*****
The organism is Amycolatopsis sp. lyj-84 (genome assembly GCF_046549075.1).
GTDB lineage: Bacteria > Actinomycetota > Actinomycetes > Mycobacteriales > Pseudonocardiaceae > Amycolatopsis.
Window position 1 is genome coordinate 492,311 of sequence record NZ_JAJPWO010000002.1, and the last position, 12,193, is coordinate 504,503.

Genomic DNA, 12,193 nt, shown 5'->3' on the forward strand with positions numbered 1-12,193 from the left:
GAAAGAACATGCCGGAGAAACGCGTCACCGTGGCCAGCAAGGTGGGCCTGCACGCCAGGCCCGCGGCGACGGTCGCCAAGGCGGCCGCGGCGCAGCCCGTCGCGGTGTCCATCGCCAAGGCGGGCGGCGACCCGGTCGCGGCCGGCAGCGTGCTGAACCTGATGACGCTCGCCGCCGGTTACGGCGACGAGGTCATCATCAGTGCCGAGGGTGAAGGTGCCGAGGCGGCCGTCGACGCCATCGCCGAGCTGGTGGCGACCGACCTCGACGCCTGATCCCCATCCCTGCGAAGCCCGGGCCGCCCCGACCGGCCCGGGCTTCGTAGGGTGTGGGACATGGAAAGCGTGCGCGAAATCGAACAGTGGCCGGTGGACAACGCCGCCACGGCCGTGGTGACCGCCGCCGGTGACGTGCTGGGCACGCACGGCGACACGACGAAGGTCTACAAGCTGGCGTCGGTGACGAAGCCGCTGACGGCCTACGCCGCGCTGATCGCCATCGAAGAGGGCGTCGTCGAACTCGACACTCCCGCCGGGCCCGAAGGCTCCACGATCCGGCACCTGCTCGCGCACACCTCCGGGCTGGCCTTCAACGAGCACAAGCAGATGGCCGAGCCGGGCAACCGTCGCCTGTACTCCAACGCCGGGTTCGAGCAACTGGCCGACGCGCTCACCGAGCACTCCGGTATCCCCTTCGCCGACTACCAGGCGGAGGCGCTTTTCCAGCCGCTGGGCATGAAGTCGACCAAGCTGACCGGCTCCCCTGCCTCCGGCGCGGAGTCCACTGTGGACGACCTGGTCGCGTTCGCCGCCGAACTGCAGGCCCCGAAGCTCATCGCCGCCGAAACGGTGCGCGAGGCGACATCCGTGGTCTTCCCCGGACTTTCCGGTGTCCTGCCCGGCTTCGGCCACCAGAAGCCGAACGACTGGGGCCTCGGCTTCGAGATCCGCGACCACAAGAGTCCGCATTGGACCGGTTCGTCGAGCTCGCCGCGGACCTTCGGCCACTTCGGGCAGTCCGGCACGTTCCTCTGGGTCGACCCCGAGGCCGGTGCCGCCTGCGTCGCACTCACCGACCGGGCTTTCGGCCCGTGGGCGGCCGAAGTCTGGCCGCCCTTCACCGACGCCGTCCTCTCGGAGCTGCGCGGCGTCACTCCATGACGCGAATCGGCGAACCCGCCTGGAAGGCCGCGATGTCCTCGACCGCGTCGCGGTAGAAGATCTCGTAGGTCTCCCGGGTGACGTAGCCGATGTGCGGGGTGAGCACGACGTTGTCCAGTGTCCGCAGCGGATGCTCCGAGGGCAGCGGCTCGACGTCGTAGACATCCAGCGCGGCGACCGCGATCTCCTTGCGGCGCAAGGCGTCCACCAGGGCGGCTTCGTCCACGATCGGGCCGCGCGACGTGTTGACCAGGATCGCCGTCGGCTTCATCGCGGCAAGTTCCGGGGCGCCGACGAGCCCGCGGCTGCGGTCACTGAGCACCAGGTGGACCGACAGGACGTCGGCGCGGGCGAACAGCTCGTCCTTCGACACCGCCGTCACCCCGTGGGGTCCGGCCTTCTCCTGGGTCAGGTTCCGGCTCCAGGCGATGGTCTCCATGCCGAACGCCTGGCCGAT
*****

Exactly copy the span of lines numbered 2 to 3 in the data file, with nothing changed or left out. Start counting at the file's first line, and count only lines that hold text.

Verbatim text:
GTDB lineage: Bacteria > Actinomycetota > Actinomycetes > Mycobacteriales > Pseudonocardiaceae > Amycolatopsis.
Window position 1 is genome coordinate 492,311 of sequence record NZ_JAJPWO010000002.1, and the last position, 12,193, is coordinate 504,503.